Used tacoma, tundra or ridgeline?


#1

I’ve got a '93 Toyota Pickup (the pre-Tacoma). Love the 4x4 extra-cab with the (almost) never die 22RE engine (230,000 miles). Unfortunately, with climate warming happening, and the recent purchase of a T@B trailer (used of course), I need something with A/C and a larger engine for pulling the long grades of the northern rockies.
I’m looking to spend $10-15,000 and don’t need a “full-time” truck. I am thinking maybe I should go with a 8-10 year old Ridgeline instead of a same age Tacoma. Alternately, given very similar gas mileage, should I consider a Tundra? Given my major concern, mechanical reliability, how concerned should I be regarding vehicles with 150,000 or 200,000 miles?
Thanks for your help, headonastick


#2

I would go with a Ridgeline since you don’t need a “full time” truck. For that budget you should be able to get a 2007 with close to 100k miles, plenty of life left in it. It will be more versatile than a Tacoma/Tundra and should be very reliable.

http://www.edmunds.com/honda/ridgeline/2007/consumer-reviews.html?sub=crew-cab&ps=used


#3

If you’re going to be towing, the weight of the trailer has to determine your choice. Especially in the mountains. The Tundra with the V8 and a tow package is the best choice of those you listed. Although the Ridgeline will tow up to 5,000 pounds with the tow kit.

Whatever you find, since you’re looking at used vehicles be sure you get it checked out thoroughly including making sure it has a properly installed tow kit of a sufficient “class” (hitch class). You don’t want to lose your camper in the middle of the highway.

What’s the trailer weigh?


#4

Trailer weighs about 1600#. What about concerns of buying a high mileage vehicle?


#5

“What about concerns of buying a high mileage vehicle?”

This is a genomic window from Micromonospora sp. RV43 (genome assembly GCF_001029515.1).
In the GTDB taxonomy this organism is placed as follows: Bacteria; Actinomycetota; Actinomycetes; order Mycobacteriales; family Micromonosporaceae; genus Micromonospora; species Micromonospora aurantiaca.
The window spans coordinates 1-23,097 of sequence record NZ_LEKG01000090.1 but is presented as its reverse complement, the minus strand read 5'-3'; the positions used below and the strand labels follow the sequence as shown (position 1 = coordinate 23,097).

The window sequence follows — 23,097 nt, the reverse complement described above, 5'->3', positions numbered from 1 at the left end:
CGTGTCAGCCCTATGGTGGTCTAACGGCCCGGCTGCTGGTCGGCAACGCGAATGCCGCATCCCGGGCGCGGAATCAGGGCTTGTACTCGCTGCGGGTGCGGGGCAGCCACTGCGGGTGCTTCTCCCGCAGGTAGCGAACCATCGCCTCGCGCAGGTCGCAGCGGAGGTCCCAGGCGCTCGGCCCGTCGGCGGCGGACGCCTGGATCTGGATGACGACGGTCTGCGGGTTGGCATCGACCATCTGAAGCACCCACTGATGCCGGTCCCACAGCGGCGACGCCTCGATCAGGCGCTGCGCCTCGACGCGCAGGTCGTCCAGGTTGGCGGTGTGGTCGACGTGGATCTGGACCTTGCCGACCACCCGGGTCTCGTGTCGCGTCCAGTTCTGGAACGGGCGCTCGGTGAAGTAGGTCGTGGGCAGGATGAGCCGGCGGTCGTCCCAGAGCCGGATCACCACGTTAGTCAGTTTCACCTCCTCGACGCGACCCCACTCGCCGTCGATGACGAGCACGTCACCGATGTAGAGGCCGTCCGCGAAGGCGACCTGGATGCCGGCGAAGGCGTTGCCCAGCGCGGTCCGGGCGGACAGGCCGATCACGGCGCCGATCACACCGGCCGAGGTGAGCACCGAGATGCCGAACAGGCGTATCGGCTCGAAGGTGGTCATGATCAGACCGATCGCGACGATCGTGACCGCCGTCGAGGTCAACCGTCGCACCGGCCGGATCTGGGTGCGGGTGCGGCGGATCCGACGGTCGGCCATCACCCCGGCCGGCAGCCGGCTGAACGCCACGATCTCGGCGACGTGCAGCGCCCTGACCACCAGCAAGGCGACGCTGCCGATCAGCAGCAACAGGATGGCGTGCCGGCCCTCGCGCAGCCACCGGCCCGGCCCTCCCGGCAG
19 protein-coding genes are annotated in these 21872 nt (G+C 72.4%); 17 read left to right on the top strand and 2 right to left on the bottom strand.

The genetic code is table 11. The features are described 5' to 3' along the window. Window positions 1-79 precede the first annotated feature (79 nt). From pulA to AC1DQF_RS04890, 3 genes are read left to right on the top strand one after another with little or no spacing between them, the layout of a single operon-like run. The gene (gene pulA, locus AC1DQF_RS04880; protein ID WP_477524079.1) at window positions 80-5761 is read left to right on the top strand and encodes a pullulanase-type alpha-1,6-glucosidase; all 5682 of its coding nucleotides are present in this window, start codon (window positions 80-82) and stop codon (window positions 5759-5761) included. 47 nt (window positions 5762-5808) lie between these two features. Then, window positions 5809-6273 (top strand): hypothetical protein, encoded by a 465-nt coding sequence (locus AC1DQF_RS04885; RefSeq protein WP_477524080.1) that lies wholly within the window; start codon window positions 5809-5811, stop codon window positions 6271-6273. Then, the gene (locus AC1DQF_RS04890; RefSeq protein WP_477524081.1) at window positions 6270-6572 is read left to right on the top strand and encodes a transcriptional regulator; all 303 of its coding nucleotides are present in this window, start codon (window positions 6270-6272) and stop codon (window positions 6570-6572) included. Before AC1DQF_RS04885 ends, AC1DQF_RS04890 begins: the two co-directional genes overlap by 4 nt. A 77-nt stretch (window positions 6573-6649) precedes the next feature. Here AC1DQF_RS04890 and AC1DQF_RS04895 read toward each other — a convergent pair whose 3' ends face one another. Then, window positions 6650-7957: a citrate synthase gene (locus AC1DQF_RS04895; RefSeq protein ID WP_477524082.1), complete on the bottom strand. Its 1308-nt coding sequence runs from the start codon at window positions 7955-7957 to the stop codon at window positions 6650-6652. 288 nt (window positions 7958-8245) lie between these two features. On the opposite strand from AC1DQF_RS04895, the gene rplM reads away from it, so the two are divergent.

People usually dump high-mileage vehicles when they’ve lost confidence in them (read: more frequent breakdowns). Always have at least $1000 in your “hooptie account.”


#6

Don’t buy a vehicle with 150k-200k miles. A $15k budget is perfectly adequate to buy a Ridgeline with around 100k miles. And a 1600 lb trailer will be no problem for it to tow.


#7

If any of those vehicles you’re considering, have a timing belt, you’d best find out if they are due or overdue

And I agree about the mileage. 150K or 200K sounds kind of high


#8

If you are considering a Tundra, you should think about a Silverado or F150. Both outstanding trucks. Be sure the Tundras you look at don’t have the frame rust problem found on Tundras. I believe the problem resulted in a recall for years 2000-2003.


#9

I like the Ridgeline if it’s up to the towing. You’re more likely to learn that on trailer sites. Otherwise, with the Ridgeline you get a very comfortable car, complete with locking trunk and a small bed for messy stuff. It’s got a place for everything. Take you to work all week, to the dump on Saturday, and shopping on Sunday (what did you think I’d say - church?) The others are not as comfortable as cars, though they’ll do if you need them to. In recent years trucks have become much quieter and ride better. Older trucks like you’d be looking at don’t have those enhancements. Except the Ridgeline, which is more car than truck.


#10

With that light a load the Ridgeline would probably do just fine, It’s mostly Honda Pilot underneath with some changes to the rear suspension and structure. Rated for up to 5,000lbs although 3,500lbs or a little less is a safer bet.


#11

I agree, the Ridgeline would be fine for a 1600lb trailer.

Jt, I suspect you meant to reference the Tacoma. That was the model with the instant-rot frames. The Taundra was fine. Excellent point, however.


#12

I thought the frame rust was the T100’s.


#13

the Tacoma trucks also suffer from frame rust at least for 2001-2004 models, may be more.


#14

Tacoma was the model with the ready-rot frames.

For the record, the late '70s Toyota pickups (pre-Tacoma) suffered from the same malady. They’d solved the problem by the late '80s (still pre-Tacoma). My '79 pickup’s frame rotted through, my '89’s frame remained in excellent shape for its life of… I guess it was some 18 years or so before my daughter got hit in it. I thought Toyota had solved the problem for good, but unfortunately I guess I was wrong.


#15

Mountainbike

Jt was correct

The tundra is also a rust bucket

For our collective reading enjoyment . . .

http://media.fixed-ops.com/Toy_Campaigns/D0D-phase1.pdf


#16

More proof


#17

Hmmmmmm … I stand corrected. Live & learn. I wonder of the affected frames all came from the same supplier.


#18

Dana was the supplier of the rusty Tacoma frames:


#19

I wonder of they made the Tundra frames too.


#20

Yup, Tundras too: